1. Belmont Books is a dream come alive for my wonderful friends, Kathy Crowley & Chris Abouzeid—writers, dreamers, community-minded people, big-hearted, ridiculously funny (Chris) & ridiculously motherly (Kathy). Celebrate with us as we toast them.

 

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  1. Ellen Meeropol’s new novel, Kinship of Clover, was chosen as an NPR small press ‘best.’ Charles Baxter, author of The Feast of Love wrote “Midway through this wonderful novel, you will find a woman dancing in her wheelchair. That scene is one of many memorable moments in a story about young people organizing for a sustainable future, even as their once-radical elders try to hold on to a gradually disappearing past. This is a book about time and love, politics and family, and it is sharply observant and deeply compassionate.”
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My Recommended Reads (and Listens) for June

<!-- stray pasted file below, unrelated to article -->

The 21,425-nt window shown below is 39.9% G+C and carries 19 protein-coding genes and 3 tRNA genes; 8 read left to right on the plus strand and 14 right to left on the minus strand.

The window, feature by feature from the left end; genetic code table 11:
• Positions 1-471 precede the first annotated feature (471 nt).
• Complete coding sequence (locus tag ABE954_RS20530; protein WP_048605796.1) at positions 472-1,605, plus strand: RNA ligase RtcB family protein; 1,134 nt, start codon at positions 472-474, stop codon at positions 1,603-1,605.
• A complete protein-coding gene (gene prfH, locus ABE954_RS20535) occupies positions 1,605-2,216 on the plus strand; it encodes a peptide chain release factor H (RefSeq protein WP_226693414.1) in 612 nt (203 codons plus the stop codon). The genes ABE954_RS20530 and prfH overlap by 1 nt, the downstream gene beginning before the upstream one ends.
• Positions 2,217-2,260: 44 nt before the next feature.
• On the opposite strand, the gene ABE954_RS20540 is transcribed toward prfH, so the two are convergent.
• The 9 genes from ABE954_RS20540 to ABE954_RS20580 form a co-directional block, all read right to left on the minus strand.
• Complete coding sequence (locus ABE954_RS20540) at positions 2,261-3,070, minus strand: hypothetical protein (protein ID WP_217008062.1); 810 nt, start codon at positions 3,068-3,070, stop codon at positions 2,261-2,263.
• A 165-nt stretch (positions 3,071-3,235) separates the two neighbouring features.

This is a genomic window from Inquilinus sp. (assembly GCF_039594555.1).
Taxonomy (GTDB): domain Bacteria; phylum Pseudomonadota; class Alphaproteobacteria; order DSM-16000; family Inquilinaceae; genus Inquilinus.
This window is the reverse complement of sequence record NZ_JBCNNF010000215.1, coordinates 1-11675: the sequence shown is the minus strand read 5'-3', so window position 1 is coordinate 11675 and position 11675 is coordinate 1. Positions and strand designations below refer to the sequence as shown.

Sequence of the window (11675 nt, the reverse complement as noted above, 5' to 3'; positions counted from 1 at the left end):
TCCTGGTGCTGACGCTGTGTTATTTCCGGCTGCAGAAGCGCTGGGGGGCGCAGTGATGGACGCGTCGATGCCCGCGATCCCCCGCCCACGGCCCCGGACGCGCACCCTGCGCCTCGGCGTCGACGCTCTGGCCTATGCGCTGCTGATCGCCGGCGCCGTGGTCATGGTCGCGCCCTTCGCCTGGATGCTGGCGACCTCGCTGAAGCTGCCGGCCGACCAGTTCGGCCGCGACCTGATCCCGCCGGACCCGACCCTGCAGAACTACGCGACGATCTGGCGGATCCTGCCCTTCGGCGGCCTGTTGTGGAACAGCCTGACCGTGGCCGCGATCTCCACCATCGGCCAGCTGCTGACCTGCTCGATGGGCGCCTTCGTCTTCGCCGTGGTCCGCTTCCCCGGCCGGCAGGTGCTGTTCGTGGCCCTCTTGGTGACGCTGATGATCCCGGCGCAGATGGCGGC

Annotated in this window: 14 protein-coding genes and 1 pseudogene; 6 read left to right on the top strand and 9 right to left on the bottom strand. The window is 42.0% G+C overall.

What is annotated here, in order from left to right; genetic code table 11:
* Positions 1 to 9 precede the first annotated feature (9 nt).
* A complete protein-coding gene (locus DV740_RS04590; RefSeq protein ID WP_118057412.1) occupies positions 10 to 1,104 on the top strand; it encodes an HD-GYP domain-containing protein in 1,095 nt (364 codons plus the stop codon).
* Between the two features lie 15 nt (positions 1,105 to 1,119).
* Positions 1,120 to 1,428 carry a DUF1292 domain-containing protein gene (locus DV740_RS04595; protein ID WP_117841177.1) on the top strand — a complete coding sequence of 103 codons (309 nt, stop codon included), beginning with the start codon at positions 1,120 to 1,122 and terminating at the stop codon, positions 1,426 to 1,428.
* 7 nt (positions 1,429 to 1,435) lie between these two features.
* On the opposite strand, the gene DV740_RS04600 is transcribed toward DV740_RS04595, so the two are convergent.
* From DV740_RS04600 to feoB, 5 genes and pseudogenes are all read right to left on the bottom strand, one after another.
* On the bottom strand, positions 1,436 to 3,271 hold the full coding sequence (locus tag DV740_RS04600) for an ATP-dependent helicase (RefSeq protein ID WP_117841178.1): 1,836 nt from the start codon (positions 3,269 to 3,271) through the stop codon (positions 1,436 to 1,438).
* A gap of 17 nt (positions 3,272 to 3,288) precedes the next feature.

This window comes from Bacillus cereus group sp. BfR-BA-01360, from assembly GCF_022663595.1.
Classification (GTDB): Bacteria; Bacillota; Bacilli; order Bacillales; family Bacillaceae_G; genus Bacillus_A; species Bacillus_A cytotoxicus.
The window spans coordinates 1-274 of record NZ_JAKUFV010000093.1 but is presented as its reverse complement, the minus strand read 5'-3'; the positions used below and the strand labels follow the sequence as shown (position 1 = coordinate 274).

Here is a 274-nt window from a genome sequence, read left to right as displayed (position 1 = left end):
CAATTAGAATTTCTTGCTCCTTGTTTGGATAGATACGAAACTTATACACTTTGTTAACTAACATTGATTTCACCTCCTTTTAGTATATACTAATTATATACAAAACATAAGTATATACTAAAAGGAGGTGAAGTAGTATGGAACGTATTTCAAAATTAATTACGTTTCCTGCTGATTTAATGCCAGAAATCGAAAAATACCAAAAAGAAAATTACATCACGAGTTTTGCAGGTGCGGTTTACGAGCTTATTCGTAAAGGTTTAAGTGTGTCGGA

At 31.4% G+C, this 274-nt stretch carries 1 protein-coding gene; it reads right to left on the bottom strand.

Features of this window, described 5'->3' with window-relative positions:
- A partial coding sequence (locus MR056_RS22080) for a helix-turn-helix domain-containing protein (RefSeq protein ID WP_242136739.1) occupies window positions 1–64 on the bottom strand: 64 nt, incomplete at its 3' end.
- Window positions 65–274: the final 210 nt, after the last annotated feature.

Reading is my life blood—between pleasure reading and research, I usually have three or four books going at a time. Including, of course, an audio book for when I’m driving, cleaning, or folding laundry. This month, the books that kept me awake were:

For depth and dignity: HUNGER by Roxane Gay. I can’t get enough time to inhale this book as fast as I want; which may be good, as this book requires thought (though it’s clear as water to read.) Totally up to the hype and more.

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The Amazing Jewish Book Fair Ride

 Don’t forget; Jewish people read an enormous amount,” my lovely (and Jewish) literary agent said before my book launch. “We really love books.”

I nodded. Yes, I knew that—at least I knew it inasmuch as I was Jewish and I read—as did my mother, my sister, and my daughters, but could I raise that sample to the status of landslide? Discerning what was true in my culture was fraught with difficulty. I grew up with a slight case of anomie, surrounded by a cultural belief that all-things-Jewish=equals families-pushing-one-towards-great-achievement, while, among other family oddities, my grandmother taught me to shoplift.